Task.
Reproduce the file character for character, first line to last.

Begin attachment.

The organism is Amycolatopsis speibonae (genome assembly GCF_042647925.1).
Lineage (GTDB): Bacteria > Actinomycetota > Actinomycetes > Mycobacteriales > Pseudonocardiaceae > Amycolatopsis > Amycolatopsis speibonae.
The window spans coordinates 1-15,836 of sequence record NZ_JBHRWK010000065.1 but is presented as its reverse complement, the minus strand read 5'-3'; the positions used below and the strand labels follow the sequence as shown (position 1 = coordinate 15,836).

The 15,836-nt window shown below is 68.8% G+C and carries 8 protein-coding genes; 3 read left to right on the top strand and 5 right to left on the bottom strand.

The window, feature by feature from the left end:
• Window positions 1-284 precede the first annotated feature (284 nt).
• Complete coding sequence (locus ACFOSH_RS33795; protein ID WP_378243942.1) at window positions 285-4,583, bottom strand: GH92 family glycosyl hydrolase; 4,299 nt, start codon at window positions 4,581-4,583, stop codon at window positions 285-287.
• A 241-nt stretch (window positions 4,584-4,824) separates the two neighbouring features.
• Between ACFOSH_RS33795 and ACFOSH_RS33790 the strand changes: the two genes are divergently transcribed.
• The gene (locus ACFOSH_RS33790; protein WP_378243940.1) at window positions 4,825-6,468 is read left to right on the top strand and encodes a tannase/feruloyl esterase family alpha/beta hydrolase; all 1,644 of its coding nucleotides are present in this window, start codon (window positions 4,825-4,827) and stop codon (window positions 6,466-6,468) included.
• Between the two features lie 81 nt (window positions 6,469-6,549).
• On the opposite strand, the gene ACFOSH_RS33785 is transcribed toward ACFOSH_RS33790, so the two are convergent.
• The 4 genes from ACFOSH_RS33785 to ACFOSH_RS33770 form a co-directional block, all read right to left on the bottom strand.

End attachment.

The organism is Amycolatopsis speibonae (genome assembly GCF_042647925.1).
Lineage (GTDB): Bacteria > Actinomycetota > Actinomycetes > Mycobacteriales > Pseudonocardiaceae > Amycolatopsis > Amycolatopsis speibonae.
The window spans coordinates 1-15,836 of sequence record NZ_JBHRWK010000065.1 but is presented as its reverse complement, the minus strand read 5'-3'; the positions used below and the strand labels follow the sequence as shown (position 1 = coordinate 15,836).

The 15,836-nt window shown below is 68.8% G+C and carries 8 protein-coding genes; 3 read left to right on the top strand and 5 right to left on the bottom strand.

The window, feature by feature from the left end:
• Window positions 1-284 precede the first annotated feature (284 nt).
• Complete coding sequence (locus ACFOSH_RS33795; protein ID WP_378243942.1) at window positions 285-4,583, bottom strand: GH92 family glycosyl hydrolase; 4,299 nt, start codon at window positions 4,581-4,583, stop codon at window positions 285-287.
• A 241-nt stretch (window positions 4,584-4,824) separates the two neighbouring features.
• Between ACFOSH_RS33795 and ACFOSH_RS33790 the strand changes: the two genes are divergently transcribed.
• The gene (locus ACFOSH_RS33790; protein WP_378243940.1) at window positions 4,825-6,468 is read left to right on the top strand and encodes a tannase/feruloyl esterase family alpha/beta hydrolase; all 1,644 of its coding nucleotides are present in this window, start codon (window positions 4,825-4,827) and stop codon (window positions 6,466-6,468) included.
• Between the two features lie 81 nt (window positions 6,469-6,549).
• On the opposite strand, the gene ACFOSH_RS33785 is transcribed toward ACFOSH_RS33790, so the two are convergent.
• The 4 genes from ACFOSH_RS33785 to ACFOSH_RS33770 form a co-directional block, all read right to left on the bottom strand.